The Hag, Nelson: legends come together
The Astrodome, Houston, Texas, Feb. 18, 2000
HOUSTON - During a 17-day period in February and March every year, well over a million people pack the Astrodome for 20 performances of the Houston Livestock Show and Rodeo. The rodeo is a lot of fun to watch - all the big names are there, and competition is stiff for the $25,000 grand prize awarded to the top all-around cowboy.
But for Houston's country fans, rodeo time is also time to see the biggest stars of country music live. Each rodeo performance is followed by a concert, and although the lineup has diversified somewhat this year to include Rod Stewart, Tony Bennett and Boyz II Men, the focus is still on country, with Alan Jackson, Reba McEntire, Brooks & Dunn, Clint Black, Clay Walker and the Judds all scheduled to perform.
But perhaps the best concert was opening night when two of country's all-time legends - Merle Haggard and Willie Nelson - shared the stage with 57,838 in attendance.
Haggard started with an understated midtempo song, "Silver Wings." The sound was spare and pretty, with just guitar, steel, drums, and sax backing Haggard. His voice, although a little rougher than it used to be, still sounded great.
Haggard sped things up a bit with "Big City" and then "I'll Just Stay Here and Drink," a big hit with the many beer-guzzling cowboys in the crowd. He also played classics like "Tonight the Bottle Let Me Down," "Mama Tried," and "Okie From Muskogee." He closed his all-too-short show with "Workin' Man Blues."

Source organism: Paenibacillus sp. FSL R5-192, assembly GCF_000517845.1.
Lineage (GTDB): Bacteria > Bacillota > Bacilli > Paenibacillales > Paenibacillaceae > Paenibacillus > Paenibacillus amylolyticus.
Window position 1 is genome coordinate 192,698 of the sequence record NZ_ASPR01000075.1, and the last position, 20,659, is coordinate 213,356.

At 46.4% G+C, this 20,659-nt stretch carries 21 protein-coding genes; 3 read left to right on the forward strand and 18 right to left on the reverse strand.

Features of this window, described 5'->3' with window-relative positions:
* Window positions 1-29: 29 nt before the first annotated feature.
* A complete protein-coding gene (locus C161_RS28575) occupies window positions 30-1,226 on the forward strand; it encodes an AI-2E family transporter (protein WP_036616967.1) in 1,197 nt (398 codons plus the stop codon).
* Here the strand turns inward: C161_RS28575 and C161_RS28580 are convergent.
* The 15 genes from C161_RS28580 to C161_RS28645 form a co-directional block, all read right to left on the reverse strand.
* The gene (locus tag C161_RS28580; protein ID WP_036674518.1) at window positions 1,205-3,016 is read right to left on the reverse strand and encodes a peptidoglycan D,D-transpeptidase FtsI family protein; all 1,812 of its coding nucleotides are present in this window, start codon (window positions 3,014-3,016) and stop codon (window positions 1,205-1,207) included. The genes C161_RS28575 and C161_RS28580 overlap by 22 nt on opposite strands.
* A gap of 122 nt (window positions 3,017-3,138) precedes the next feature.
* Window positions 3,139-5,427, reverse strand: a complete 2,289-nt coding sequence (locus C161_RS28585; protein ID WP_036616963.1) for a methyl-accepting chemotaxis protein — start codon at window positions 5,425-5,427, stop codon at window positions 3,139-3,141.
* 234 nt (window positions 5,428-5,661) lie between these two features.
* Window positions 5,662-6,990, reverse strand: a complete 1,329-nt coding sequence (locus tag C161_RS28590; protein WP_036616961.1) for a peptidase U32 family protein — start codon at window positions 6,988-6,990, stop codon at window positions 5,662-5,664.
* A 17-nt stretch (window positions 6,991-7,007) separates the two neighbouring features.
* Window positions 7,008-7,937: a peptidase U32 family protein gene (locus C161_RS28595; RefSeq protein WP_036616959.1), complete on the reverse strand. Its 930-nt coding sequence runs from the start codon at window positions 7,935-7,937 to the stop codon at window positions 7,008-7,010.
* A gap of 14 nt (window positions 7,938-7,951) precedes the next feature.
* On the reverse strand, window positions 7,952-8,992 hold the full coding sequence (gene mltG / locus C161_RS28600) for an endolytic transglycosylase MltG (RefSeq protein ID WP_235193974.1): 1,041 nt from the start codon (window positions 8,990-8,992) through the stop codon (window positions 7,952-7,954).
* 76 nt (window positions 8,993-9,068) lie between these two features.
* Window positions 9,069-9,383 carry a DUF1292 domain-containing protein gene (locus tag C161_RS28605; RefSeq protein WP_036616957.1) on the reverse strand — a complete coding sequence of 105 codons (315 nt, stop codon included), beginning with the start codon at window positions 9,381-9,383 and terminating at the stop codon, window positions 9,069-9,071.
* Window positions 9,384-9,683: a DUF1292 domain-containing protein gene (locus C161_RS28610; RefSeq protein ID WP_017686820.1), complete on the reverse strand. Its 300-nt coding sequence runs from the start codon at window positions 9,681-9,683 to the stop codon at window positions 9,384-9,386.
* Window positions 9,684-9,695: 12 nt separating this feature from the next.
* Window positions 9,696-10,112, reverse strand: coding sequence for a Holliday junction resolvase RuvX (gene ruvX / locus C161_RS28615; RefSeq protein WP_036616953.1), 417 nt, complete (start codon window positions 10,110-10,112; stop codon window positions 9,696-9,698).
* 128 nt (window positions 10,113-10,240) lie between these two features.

Just as Haggard has grown older and his voice has declined somewhat, Nelson's vocals are a little less impressive than they used to be. But also like Haggard, no one in the audience really cared.
Nelson is still a great guitar picker, too. He still plays the same old classical guitar with the hole worn through where the pick hits the wood. The hole even seems to have gotten bigger in recent years.
He opened with "Whiskey River" and then performed a sped-up version of "Good Hearted Woman." A highlight was "Blue Eyes Cryin' in the Rain," which Nelson performed without the band - just him and his guitar.
"Mamas Don't Let Your Babies Grow Up to Be Cowboys" was a bit of a disappointment, since Willie spoke most of the song instead of singing it. But he made up for that with "On the Road Again" and the closer, "Always on My Mind," the best song of the whole show.
Finally, Nelson invited Haggard back onto the stage, and they performed their duet, "Pancho and Lefty," eliciting huge applause from the crowd. It was the perfect end to a great night of classic country music from two of country's living legends.